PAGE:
Some of O'Connor's team-mates questioned this week why the Kildare rider was allowed to travel to Athens after the positive test on ABC Landliebe. The mare tested positive to both Fluphenazine and Guanabenz at the Italian Nations Cup fixture in Rome at the end of May. O'Connor was informed of the positive result on July 30th, eight days after vet James Sheeran had administered what he has since described as a "mild sedative" to Waterford Crystal.
Fluphenazine and Guanabenz are both human drugs and the FEI's veterinary department issued a memo on August 5th stating that the use of such drugs would be seen as a "serious attempt" to enhance performance. Despite that memo, the Federation's judicial committee accepted O'Connor's explanation that the positive test was as a result of treatment for colic and, on September 28th fined him 1,000 Swiss francs (€654) and he forfeited prize-money for three victories.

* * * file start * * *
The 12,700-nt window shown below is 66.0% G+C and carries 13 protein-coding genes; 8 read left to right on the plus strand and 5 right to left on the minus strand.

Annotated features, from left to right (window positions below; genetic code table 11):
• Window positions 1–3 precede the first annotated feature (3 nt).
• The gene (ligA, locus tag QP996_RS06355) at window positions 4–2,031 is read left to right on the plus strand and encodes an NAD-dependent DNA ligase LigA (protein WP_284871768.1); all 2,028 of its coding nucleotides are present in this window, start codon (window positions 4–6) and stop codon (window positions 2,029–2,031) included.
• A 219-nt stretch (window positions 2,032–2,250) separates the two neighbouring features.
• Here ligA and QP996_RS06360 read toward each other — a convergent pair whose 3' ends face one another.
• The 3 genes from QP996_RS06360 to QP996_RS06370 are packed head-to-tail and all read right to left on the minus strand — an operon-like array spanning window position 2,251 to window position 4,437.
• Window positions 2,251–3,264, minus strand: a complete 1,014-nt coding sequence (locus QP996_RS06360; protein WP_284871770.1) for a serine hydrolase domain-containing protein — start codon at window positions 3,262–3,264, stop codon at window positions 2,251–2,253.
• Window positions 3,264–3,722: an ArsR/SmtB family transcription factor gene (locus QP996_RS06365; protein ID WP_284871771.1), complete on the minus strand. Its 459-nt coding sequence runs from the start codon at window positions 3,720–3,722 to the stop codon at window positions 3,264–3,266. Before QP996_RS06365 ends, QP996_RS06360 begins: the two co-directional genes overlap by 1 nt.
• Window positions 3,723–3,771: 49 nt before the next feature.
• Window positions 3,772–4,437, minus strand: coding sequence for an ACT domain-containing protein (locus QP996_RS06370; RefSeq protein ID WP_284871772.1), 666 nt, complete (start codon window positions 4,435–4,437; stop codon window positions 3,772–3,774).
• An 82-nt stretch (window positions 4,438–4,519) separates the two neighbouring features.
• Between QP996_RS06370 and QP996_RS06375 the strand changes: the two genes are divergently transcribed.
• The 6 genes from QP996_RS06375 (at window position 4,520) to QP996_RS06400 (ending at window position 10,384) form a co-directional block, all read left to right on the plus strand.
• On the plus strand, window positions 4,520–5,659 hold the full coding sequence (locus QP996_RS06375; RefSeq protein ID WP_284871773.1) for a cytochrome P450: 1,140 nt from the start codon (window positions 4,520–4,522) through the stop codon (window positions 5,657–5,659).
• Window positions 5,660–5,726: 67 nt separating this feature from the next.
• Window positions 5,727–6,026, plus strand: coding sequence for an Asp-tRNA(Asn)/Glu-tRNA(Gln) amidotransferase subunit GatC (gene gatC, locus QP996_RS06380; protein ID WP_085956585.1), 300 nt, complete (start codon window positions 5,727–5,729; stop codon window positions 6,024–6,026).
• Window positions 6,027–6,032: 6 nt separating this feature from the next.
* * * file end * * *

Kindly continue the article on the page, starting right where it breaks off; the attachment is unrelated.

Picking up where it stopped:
So why did the judicial committee fly in the face of a directive from the FEI's veterinary department and not suspend O'Connor for what the FEI described as a "serious infringement" of its medication rules? Did they believe the minimal sanctions they imposed were sufficient embarrassment for the recently crowned Olympic champion? Or were the red faces solely to be seen in the corridors of the FEI offices in Lausanne?
Whichever is the case, it can hardly compare with the embarrassment felt now in the wake of what even the FEI's most loyal supporters would view as a total fiasco.